The measure, sponsored by Sen. Teresa Ruiz, represents a long-overdue step for a state that prides itself on being a melting pot, supporters say. (Daniella Heminghaus for New Jersey Monitor)
More than 150 languages are spoken in homes across New Jersey, one of the most diverse states in the country. Yet, important state documents and forms are usually required to be printed in only one language: English.
A new bill seeks to increase that number to 15 languages, a move its supporters say would encourage more civic engagement and increase access to minority residents and the state’s growing ethnic populations.
“Language access is the key to building trust and building community. People definitely become more informed, more engaged, and they just want to be involved more,” said Raina Mustafa, executive director of the Clifton-based Palestinian American Community Center.
The measure, sponsored by Sen. Teresa Ruiz (D-Essex), would go further than similar language-access legislation in other states. Hawaii, California, and New York all require state documents to be translated into the states’ 10 most frequently spoken languages.
One in four New Jersey households speak a language other than English at home, Census figures show.
The language-access bill would require non-machine translation of the 15 most spoken languages in the state, including Spanish, Chinese (Mandarin and Catonese), Arabic, Gujrati, Korean, Hindi, Portuguese, and Polish. Every state department and agency would have to comply.
“When people are in need, and especially in crisis, they should be able to connect to the resources available to them. Nothing highlighted this more than these past two years where we saw various obstacles preventing individuals from accessing routine government services,” Ruiz said. “This legislation aims to remove the language barrier faced by so many of our communities around New Jersey by ensuring all of our state entities are prepared to assist our residents regardless of what language they speak.”
Agencies would also be required to name an employee to implement plans and ensure quality translations are being offered. The measure would require agencies to advertise that they provide documents in multiple languages.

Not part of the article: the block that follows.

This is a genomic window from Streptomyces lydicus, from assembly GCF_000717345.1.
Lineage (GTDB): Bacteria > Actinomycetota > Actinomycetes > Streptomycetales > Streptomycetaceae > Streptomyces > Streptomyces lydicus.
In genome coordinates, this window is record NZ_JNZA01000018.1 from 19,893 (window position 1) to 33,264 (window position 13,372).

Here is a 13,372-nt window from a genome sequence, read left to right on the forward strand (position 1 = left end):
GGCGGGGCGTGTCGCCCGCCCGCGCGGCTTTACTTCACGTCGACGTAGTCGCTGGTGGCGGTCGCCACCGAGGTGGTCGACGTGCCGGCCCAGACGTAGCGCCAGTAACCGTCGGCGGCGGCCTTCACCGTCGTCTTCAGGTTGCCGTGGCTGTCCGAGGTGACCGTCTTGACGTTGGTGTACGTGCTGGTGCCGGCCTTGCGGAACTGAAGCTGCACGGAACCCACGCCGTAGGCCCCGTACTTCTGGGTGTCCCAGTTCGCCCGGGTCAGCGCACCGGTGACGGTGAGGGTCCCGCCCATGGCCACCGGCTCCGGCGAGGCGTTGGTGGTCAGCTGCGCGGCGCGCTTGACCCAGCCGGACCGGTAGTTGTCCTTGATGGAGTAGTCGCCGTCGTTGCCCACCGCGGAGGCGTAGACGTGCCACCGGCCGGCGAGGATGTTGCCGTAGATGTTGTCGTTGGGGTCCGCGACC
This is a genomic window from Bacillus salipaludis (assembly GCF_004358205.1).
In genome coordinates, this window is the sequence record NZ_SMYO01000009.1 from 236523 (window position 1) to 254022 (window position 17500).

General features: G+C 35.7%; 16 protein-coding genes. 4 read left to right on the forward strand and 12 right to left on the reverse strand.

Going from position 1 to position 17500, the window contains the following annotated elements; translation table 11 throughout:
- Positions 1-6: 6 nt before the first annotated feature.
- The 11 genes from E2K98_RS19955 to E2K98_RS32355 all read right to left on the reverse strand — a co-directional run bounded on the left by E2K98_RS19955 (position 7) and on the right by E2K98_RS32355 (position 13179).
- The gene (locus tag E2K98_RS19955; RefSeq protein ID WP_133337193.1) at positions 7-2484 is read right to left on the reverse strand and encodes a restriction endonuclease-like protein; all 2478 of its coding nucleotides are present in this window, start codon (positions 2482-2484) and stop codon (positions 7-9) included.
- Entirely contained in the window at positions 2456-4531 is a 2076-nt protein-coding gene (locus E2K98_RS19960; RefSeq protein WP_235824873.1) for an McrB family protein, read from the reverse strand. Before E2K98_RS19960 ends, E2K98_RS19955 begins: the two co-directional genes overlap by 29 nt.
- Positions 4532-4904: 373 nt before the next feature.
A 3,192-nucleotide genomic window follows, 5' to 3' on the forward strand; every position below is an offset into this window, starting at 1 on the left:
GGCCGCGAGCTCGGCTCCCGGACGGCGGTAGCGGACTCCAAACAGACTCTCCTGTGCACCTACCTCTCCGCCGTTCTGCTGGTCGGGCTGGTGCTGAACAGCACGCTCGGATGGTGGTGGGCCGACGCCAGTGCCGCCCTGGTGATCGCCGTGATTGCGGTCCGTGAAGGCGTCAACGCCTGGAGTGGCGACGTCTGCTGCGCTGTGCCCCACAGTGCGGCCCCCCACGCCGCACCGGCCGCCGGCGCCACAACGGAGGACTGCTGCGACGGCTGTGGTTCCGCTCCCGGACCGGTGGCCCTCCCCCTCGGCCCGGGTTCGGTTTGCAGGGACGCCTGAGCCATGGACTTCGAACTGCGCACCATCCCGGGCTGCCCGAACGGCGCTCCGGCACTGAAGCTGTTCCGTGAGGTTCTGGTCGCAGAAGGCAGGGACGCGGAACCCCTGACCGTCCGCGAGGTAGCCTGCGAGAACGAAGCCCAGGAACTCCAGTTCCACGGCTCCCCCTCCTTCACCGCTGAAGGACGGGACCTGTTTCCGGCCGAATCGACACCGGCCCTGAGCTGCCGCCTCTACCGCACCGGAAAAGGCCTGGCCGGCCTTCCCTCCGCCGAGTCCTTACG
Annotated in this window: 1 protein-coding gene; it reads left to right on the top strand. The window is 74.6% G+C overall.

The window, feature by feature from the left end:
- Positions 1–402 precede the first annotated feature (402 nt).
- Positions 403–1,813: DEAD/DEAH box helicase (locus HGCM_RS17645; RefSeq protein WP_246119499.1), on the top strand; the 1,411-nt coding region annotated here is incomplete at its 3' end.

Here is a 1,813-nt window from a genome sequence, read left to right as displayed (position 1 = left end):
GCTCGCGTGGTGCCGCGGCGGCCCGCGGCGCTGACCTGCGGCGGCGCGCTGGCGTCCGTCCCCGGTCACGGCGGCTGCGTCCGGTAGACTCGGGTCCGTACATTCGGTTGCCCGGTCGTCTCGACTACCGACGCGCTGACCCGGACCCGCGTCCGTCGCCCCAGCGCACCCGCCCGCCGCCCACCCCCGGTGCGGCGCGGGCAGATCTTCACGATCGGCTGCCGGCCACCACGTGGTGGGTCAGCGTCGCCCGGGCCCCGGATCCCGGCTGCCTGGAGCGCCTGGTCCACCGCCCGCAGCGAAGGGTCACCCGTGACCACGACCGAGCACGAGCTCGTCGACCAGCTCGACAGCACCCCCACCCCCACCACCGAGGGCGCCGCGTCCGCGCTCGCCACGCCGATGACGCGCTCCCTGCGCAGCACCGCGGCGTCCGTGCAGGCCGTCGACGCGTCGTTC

Amy Torres of the New Jersey Alliance for Immigrant Justice applauds the move. Had this program existed, Torres said, the implementation of initiatives like status-neutral driver’s licenses would have gone smoother.
“These programs won’t have the intended impact if people can’t ask questions in the language they speak,” she said.
And during emergencies like storms or school closures, when information needs to be quickly relayed, some communities are left out because of a language barrier, Torres said.
The bill doesn’t specify what documents each agency would be required to translate, saying the New Jersey secretary of state would oversee language-access programs.
Each department and agency would be required to create a plan within 90 days of the bill being signed into law, plans that would note the number of multilingual employees they have, outline a training program for its workforce, and require annual internal monitoring of what services are most requested and how often they are fulfilled.
Some agencies already translate select services, usually limited to Spanish. The bill wouldn’t remove any current requirements that agencies translate some documents into Spanish.
Mustafa underscored how important this bill would be to the Asian American Pacific Islander communities, the fastest growing in New Jersey, with a 44% increase since 2010. The state’s voting forms weren’t translated into Arabic until 2018. Mustafa called this a huge win for Arab-American residents but said it shows how long they were excluded from the process.
“The first question we get when someone calls is, ‘Do you speak Arabic?’ And the second you say yes, you hear the relief in their voices, and like they can open up and speak up,” she said. “Otherwise they struggle to communicate, and dealing with a lot of presumptions and stereotypes already, it’s just an extra barrier. So I think it’s really important to be heading in this direction.”
Alejandra Sorto of the American Civil Liberties Union of New Jersey said the bill represents a long-overdue step for a state that prides itself on being a melting pot. She said it would have immediate and long-term effects for all residents and help a greater number of people in need of vital resources.
“The pandemic has gone to show where the gaps are and what inequities have been exacerbated — health care, vaccines, all these resources the communities needs access to. This goes into how New Jersey can help meet that need and reach people it’s intending to reach,” she said.
The bill does not specify a cost, saying implementation would be funded by American Rescue Plan dollars. It has no companion bill in the Assembly.
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